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Suppose you are measuring an object
that is mad of lots of curves. And you want a way to measure and evaluate
the curves. But instead of heading to the computer first you are only
armed with a set of drafting tools. You have a pair of triangles, a compass,
a circle template, and a scale. In your pocket is a Swiss Army knife and
some duct tape. And on a table in the room is some glue and some cardboard.
You mission is to measure the sine, cosine, and tangent of any point that is on the object made of curves. What we need is a starting point. What if we were to wrap a function across another function? In this case we have a circle and there are many circular functions. Perhaps is we were to roll the circle along the curves of the object, it would describe the curves. In other words, we will roll the circle like a wheel along the road of the curves of the object. A circle is based on trigonometric functions. In fact one of the equations
describing the circle is So the plan is to use a circle ( which is moving like a wheel) to find
the value of the sine and cosine of the curve. The first step is to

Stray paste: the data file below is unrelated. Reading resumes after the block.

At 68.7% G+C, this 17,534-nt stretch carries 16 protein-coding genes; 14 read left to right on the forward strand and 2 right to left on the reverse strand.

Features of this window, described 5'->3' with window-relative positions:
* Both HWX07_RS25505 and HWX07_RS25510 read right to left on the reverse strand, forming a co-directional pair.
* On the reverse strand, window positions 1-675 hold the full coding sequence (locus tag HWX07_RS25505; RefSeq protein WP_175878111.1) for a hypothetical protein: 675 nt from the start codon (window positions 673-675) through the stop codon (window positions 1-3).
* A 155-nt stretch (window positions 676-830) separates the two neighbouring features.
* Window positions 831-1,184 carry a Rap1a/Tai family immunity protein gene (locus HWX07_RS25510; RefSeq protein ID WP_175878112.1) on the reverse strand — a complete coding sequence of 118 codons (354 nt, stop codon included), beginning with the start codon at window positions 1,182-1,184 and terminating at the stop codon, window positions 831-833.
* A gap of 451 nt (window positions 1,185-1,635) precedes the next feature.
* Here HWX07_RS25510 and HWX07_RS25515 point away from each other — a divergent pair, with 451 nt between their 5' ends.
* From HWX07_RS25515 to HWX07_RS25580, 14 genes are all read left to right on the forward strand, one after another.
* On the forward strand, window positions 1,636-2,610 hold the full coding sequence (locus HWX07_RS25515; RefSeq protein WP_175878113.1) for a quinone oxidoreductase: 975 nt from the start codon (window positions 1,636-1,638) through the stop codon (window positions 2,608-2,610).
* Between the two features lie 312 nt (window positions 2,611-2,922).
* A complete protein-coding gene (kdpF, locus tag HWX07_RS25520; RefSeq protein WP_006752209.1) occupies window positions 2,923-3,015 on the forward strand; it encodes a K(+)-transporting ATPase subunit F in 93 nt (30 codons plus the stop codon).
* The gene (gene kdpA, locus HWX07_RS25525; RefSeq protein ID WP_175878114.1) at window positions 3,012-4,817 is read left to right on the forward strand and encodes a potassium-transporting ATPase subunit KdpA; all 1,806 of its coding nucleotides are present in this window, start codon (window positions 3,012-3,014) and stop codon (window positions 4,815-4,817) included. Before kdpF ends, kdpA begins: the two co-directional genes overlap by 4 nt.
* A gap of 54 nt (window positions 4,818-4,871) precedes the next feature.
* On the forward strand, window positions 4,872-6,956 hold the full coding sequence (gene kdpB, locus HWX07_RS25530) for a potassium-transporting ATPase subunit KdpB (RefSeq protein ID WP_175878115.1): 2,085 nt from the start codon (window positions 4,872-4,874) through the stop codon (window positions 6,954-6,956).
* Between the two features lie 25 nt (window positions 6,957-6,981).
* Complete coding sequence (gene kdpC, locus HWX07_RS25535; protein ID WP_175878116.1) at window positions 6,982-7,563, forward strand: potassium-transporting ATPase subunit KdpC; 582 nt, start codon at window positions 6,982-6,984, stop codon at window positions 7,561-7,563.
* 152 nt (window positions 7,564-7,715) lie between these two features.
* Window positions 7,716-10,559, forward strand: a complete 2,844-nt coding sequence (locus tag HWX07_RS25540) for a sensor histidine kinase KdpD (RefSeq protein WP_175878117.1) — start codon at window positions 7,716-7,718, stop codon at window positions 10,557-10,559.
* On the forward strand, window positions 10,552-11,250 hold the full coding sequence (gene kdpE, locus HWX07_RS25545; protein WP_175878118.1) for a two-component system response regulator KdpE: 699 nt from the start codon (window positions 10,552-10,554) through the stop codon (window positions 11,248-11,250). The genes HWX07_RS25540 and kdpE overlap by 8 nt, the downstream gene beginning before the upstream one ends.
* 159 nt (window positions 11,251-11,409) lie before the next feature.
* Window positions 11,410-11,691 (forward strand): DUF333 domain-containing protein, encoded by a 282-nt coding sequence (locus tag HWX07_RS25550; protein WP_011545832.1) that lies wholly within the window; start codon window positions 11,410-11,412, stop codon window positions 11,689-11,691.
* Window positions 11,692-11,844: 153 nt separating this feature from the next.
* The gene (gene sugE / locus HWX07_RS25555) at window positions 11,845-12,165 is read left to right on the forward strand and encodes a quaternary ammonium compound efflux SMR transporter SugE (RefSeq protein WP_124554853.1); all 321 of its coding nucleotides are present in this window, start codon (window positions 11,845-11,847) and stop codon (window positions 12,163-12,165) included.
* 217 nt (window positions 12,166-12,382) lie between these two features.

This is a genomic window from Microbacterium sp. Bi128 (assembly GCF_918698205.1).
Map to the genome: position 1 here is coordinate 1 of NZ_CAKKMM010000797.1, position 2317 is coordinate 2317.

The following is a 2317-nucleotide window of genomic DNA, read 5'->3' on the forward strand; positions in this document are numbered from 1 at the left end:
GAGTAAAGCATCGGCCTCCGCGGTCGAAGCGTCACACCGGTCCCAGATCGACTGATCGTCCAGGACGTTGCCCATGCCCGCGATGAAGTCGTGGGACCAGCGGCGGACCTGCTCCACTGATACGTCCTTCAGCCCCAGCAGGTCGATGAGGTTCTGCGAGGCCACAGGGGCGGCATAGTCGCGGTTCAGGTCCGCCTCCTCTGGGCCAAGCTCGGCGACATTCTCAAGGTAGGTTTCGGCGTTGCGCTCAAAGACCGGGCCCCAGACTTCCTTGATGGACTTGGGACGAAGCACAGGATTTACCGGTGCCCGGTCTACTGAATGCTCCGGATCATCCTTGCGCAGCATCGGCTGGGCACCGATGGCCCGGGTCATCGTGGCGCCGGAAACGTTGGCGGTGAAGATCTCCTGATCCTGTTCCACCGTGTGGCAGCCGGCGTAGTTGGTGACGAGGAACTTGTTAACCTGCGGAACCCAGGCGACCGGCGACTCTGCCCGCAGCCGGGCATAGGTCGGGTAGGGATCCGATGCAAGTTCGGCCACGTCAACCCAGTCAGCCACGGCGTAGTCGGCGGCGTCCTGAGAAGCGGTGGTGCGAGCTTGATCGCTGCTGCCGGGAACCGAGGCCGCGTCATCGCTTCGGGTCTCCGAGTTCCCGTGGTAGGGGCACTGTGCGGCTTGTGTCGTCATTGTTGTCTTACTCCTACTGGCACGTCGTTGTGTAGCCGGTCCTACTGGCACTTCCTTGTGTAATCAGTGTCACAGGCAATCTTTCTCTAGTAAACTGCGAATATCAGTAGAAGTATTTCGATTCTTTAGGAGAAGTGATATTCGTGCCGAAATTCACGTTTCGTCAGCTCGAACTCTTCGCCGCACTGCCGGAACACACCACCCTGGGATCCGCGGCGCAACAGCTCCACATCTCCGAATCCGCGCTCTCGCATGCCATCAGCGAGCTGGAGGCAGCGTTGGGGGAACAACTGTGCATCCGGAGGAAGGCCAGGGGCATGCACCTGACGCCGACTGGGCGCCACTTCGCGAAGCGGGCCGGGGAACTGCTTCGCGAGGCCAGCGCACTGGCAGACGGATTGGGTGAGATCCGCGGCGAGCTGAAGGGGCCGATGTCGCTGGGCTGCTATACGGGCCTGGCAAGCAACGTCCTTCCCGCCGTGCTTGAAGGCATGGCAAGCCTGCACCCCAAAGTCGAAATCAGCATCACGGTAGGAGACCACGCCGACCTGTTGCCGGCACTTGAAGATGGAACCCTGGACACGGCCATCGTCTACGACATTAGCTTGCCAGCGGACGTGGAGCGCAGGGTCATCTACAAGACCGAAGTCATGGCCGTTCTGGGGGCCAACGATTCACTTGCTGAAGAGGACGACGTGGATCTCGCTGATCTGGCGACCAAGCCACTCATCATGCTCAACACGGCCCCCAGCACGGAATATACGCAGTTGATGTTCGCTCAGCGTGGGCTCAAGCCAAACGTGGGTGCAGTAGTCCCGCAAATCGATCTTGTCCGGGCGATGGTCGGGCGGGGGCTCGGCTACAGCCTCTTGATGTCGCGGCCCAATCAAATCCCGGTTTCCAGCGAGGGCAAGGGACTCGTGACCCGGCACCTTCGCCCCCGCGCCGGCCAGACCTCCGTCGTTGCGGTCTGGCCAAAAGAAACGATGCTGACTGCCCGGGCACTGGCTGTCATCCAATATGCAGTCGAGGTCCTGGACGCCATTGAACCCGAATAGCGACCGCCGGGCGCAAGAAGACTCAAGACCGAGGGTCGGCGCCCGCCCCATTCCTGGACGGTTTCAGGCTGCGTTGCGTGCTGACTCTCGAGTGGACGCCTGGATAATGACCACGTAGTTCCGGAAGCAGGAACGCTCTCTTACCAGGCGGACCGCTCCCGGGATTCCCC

find how a circle moves across a horizontal line. The curve that is
formed is called the cycloid (ordinary case). 
Well that gives us a curve that can be put
into equation form, but the equation if difficult to work with. (it is
difficult to work with but it may have use for something) But we are looking
to draw the sin and cos out of a circle in motion. And then use those
values to find the tangent. The trigonometric values will probably prove
to be the most useful when describing the objects curves.
But there are variations to the cycloid. One being the companion to
the cycloid. It is useful because the curve it creates is already like
the sine and cosine. It is just out of phase. 

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